“dominate their minds”. Why do you have to describe “It’s wrong” in such terms? Why can’t it also be viewed as loving, and gentle guidance? - a place you travel through, not to. Sometimes it is hard to learn nuance without the benefit of a solid foundation.

To be transparent, I don’t even participate in organized religion but I respect the people who do. Where you see domineering dogma, it seems, I see a patient kind of love. It’s true, there are those who Betty Crocker their way through religion, but from my perspective here on the outside, those are the ones who are doing it wrong.

edutcher said...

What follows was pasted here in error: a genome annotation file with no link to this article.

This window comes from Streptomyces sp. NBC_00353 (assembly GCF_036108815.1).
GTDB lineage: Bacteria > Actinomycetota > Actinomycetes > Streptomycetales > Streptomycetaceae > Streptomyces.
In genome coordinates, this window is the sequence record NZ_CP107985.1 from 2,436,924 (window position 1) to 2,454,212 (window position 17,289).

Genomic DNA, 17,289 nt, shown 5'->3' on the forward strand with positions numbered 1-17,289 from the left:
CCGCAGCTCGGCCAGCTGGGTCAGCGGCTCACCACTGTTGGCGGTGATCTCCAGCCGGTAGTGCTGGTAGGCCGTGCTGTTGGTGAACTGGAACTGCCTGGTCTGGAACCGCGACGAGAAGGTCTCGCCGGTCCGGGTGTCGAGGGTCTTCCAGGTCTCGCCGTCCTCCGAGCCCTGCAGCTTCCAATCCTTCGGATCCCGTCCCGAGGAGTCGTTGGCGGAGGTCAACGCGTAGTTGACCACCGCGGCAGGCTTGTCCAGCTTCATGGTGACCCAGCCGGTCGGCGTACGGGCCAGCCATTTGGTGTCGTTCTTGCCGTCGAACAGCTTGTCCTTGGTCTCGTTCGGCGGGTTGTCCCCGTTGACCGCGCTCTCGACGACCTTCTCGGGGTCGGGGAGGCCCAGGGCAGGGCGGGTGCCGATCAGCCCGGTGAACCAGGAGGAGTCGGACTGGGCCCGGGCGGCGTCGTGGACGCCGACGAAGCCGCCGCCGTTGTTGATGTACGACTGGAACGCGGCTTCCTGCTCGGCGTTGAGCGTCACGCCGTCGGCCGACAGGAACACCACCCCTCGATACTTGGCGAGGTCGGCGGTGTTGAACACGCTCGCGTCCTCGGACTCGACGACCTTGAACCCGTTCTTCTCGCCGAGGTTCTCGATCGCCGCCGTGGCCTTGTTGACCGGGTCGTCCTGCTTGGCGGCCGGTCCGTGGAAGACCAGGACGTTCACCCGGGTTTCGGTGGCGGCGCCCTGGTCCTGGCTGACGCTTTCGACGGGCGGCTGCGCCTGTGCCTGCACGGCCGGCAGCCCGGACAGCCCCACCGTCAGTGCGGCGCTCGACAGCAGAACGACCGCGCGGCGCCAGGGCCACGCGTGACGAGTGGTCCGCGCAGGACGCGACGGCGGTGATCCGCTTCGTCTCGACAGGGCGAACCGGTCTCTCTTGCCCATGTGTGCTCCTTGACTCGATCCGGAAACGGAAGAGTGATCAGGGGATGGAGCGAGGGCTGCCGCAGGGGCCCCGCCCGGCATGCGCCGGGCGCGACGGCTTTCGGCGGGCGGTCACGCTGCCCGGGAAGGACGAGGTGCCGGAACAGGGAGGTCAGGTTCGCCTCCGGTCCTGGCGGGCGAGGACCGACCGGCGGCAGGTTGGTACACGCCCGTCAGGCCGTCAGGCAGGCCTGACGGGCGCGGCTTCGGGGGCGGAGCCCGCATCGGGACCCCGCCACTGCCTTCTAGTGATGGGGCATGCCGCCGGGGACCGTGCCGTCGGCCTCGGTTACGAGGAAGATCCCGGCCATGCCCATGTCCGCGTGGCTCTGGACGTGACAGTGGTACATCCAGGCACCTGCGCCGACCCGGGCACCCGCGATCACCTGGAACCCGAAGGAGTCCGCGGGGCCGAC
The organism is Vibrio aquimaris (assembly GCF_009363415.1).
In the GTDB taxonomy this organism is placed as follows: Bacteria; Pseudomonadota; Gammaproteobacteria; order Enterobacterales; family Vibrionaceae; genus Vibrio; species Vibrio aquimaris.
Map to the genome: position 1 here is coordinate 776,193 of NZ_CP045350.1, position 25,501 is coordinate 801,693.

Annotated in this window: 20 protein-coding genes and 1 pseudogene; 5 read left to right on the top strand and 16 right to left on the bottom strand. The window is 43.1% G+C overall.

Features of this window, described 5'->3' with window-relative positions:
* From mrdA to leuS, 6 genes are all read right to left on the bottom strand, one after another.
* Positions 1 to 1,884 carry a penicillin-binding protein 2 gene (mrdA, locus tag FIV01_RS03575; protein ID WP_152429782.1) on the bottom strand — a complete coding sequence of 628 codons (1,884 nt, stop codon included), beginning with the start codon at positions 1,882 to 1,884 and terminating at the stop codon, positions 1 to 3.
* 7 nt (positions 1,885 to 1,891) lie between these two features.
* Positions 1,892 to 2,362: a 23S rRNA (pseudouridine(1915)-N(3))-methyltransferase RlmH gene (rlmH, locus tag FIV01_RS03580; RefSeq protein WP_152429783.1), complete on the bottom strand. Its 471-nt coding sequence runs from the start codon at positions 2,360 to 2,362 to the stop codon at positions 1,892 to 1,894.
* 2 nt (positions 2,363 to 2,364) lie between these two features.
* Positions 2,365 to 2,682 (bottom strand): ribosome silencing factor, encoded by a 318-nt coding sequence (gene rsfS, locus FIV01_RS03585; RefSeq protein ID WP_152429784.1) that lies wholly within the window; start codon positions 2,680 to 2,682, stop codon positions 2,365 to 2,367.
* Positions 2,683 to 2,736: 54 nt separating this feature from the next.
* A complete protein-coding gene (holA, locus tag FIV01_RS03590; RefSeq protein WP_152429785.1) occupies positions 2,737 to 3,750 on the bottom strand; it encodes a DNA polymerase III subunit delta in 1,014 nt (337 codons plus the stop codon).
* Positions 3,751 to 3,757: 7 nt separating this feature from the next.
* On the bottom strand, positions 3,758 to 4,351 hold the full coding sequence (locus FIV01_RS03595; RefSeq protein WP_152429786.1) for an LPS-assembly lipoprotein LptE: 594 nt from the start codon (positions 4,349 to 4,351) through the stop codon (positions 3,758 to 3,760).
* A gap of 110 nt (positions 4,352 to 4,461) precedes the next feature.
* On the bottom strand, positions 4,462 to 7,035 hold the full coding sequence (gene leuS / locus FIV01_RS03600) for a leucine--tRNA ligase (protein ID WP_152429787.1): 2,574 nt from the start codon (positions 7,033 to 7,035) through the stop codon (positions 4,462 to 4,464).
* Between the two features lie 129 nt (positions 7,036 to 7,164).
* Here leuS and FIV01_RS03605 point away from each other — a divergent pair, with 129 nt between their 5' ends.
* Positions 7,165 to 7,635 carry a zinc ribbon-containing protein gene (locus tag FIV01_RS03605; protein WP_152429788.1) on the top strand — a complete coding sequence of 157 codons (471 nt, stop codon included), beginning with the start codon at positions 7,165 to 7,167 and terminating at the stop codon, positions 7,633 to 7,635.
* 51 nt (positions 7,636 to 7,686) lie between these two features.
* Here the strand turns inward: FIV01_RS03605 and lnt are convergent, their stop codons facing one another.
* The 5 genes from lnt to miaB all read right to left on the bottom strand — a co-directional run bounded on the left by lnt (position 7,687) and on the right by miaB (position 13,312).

It's what I've always called the "How dast thou" attitude about Lefties. The idea that anyone with an alternative, much less dissenting, or even critical, point of view shouldn't be allowed to voice it.

(I do believe at one point the New Lefties actually said something along the lines of, "Free speech is too important for everyone to be allowed to have it")

Bill said...

Right. Although, this certainly describes most of your commenters.

Of course your blog is conservative. Look at the people who comments. Pretending it's remotely moderate is just silly.


The blog can be moderate and still have a lot of Conservative commenters; witness Michael Barone's latest column.

(and, yes, I think Bill wants to us to use "moderate" as a euphemism for Lefty)

PS At the risk of being upbraided by the Professor, I'd say Ann is fairly Conservative on fiscal, political, and foreign policy/military matters, centrist (but with a Rightish lean on some things) on Constitutional rights, but Liberal (as opposed to Leftist) on social issues.